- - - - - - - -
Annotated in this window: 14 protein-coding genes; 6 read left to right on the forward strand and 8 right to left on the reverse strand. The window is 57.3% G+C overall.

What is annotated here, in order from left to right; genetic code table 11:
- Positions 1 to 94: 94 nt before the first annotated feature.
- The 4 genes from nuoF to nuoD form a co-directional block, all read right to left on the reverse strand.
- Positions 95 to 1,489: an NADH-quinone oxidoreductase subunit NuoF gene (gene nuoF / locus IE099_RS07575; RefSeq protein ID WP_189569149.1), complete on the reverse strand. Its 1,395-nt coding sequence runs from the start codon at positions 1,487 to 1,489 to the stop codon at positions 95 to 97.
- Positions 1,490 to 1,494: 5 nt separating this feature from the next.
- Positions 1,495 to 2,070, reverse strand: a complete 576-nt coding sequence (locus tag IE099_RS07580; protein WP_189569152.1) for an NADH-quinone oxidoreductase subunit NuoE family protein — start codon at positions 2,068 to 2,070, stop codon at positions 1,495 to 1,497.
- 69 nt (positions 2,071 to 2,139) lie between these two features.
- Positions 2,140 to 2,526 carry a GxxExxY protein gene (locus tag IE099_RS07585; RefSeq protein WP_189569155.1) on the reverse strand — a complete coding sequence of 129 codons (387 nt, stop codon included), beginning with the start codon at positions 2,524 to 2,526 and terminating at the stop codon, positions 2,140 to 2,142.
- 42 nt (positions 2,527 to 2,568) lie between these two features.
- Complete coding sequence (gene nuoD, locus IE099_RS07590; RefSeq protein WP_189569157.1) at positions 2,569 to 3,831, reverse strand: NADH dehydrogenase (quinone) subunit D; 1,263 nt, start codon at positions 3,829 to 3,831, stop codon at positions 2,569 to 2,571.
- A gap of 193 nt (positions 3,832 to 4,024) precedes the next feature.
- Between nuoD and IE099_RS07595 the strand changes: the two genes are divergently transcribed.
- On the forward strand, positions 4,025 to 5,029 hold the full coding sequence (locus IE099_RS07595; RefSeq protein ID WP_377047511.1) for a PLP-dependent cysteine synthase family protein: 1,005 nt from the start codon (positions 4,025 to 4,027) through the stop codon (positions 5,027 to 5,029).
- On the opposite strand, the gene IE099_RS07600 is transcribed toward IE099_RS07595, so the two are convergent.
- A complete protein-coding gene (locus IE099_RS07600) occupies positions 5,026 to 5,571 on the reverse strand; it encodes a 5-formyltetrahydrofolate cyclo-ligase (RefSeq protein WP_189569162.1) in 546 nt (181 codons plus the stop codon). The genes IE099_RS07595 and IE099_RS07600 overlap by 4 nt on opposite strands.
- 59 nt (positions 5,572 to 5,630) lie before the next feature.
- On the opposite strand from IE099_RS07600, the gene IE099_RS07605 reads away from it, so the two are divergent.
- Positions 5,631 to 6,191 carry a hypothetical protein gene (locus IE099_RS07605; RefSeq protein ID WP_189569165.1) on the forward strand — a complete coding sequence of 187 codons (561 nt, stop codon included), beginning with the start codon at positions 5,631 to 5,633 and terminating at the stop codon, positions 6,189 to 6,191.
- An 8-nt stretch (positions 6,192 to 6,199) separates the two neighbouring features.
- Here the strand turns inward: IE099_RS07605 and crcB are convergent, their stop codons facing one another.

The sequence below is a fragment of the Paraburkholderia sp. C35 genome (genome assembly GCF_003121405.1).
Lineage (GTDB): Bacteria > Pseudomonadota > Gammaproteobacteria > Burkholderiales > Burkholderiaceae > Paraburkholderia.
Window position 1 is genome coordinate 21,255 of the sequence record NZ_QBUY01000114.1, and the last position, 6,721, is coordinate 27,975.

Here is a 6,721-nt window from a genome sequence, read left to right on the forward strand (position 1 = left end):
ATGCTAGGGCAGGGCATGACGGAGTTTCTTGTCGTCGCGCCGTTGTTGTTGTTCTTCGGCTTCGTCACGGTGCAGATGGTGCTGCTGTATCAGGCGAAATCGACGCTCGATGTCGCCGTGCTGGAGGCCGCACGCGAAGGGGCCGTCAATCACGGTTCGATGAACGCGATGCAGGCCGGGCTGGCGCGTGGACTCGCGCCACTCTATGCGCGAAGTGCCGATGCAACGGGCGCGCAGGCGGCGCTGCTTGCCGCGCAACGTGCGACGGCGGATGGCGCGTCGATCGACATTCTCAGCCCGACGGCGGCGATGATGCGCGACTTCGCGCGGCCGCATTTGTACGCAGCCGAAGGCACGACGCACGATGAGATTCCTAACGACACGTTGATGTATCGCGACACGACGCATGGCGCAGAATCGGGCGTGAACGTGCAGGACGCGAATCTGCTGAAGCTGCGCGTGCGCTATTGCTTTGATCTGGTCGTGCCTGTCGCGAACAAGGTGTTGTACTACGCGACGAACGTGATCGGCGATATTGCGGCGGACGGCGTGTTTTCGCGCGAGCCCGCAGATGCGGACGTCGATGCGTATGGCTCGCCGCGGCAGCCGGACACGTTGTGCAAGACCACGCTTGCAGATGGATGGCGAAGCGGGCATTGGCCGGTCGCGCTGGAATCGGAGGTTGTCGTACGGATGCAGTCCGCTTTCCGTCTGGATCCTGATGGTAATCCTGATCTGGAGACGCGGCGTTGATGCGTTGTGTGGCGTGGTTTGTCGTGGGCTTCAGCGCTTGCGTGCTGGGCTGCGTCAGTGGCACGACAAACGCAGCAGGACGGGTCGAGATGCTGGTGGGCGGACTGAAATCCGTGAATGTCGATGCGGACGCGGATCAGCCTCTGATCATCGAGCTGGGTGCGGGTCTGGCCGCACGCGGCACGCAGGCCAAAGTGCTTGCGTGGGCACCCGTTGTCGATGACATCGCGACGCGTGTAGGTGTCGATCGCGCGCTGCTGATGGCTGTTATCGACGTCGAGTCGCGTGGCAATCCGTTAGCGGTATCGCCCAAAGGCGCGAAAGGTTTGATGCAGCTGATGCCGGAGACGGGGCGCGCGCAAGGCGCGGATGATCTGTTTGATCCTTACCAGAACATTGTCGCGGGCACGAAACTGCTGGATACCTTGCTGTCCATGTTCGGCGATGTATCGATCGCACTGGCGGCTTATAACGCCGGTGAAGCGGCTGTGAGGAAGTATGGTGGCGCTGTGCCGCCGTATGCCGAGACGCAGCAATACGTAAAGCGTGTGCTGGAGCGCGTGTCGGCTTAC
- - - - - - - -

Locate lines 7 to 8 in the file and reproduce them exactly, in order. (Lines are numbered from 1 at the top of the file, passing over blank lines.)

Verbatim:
- Positions 1,495 to 2,070, reverse strand: a complete 576-nt coding sequence (locus tag IE099_RS07580; protein WP_189569152.1) for an NADH-quinone oxidoreductase subunit NuoE family protein — start codon at positions 2,068 to 2,070, stop codon at positions 1,495 to 1,497.
- 69 nt (positions 2,071 to 2,139) lie between these two features.